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Year : 2016  |  Volume : 7  |  Issue : 1  |  Page : 27-30

Papillary carcinoma thyroid as a second malignant neoplasm following radiotherapy for medulloblastoma in childhood: A rare case report

Department of Radiodiagnosis, Dayanand Medical College and Hospital, Ludhiana, Punjab, India

Correspondence Address:
Gaurav Chauhan
Department of Radiodiagnosis, Dayanand Medical College and Hospital, Ludhiana, Punjab
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Source of Support: None, Conflict of Interest: None

DOI: 10.4103/0973-0168.184609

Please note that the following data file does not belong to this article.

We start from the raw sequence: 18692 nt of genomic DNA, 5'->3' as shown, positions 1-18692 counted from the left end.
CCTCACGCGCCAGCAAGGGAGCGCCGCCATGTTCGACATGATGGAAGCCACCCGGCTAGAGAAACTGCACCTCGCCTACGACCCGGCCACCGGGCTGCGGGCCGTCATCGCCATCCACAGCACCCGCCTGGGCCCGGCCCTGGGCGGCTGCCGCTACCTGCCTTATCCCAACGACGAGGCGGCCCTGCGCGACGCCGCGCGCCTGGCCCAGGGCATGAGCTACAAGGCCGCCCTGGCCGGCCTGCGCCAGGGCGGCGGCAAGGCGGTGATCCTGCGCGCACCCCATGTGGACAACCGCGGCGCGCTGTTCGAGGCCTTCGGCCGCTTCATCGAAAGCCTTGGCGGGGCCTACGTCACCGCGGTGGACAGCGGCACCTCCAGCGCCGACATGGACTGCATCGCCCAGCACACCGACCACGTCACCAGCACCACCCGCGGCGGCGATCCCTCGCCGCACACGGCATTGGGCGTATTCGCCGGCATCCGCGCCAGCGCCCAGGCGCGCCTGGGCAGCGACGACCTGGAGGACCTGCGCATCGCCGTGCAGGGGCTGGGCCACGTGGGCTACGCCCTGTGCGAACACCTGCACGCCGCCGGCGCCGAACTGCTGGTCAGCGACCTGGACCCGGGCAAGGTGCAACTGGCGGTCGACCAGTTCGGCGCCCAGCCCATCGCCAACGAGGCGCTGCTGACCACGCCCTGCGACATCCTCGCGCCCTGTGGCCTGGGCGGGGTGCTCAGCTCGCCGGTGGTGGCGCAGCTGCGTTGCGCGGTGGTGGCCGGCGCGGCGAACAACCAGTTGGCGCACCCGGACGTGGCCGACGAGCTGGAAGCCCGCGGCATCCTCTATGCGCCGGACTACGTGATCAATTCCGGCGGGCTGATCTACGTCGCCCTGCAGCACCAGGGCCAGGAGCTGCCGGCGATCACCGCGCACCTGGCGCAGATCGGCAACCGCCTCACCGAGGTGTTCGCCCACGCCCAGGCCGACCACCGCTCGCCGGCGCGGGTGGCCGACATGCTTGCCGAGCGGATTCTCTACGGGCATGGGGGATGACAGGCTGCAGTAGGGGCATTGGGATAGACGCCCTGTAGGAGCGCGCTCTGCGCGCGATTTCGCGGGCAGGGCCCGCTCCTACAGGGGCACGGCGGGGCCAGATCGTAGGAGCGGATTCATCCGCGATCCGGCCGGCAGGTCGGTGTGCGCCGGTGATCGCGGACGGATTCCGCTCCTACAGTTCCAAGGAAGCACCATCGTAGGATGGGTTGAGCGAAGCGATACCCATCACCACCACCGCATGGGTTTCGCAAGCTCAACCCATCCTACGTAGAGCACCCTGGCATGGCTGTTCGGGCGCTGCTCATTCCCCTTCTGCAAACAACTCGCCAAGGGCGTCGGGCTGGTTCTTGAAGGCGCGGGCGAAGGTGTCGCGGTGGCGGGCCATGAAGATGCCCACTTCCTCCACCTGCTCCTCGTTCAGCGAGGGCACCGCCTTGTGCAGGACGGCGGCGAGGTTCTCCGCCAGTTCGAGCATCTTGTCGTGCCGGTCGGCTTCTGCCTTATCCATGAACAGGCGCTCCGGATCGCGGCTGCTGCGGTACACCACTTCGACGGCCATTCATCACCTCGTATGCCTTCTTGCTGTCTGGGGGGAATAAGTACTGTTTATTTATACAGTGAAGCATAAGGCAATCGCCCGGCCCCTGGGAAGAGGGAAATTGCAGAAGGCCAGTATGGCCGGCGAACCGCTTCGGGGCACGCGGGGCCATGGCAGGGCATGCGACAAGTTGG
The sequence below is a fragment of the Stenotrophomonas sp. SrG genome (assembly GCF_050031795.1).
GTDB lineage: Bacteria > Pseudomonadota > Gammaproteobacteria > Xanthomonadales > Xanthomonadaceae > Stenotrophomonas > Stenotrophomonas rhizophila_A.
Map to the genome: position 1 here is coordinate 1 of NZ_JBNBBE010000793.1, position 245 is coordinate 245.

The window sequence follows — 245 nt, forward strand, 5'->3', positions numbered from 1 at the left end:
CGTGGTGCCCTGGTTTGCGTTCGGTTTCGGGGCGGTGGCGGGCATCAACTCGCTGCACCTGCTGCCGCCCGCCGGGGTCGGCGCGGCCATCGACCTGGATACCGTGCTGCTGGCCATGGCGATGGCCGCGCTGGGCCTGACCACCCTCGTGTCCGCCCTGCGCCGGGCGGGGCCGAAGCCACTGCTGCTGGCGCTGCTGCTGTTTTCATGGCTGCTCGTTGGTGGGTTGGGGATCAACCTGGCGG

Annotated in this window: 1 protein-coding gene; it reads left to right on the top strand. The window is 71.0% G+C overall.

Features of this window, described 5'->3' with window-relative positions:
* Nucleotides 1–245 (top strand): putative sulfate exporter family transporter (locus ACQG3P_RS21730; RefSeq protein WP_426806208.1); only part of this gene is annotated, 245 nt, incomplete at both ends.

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Second malignant neoplasm is a rare but dreaded late sequelae of the treated primary childhood malignancies. Surgical excision combined with radiochemotherapy represents the gold standard of therapy for medulloblastoma. The effectiveness of such a combined treatment has encouraged the use of radiotherapy even in young pediatric patients, in spite of the increased risk of a second radio-induced malignancy. Irradiation is the well-known risk factor for the development of benign and malignant thyroid tumors. Children are more exposed to this risk because their thyroid gland is more sensitive to the carcinogenic effect of ionizing radiation. We report the case of a 20-year-old male who initially presented at the age of 2 years with a medulloblastoma and was treated with surgery and radiotherapy. The patient again presented 18 years after radiotherapy with bilateral neck masses which proved to be lymphadenopathy secondary to papillary carcinoma of the thyroid. The patient also had multiple bilateral metastatic pulmonary nodules. Radio-induced thyroid tumors are well-recognized nosographic entities due to the particular sensitivity of this gland to ionizing radiations. However, only a few papers on radio-induced thyroid neoplasms after the central nervous system (CNS) irradiation have been published in the literature. We report an additional case of thyroid neoplasm following childhood CNS irradiation for the treatment of posterior fossa medulloblastoma and emphasize that clinicians should judiciously use the radiotherapy for treatment of childhood malignancies and also radiologists should be familiar with the long-term complications of antineoplastic therapies to facilitate early diagnosis and treatment.

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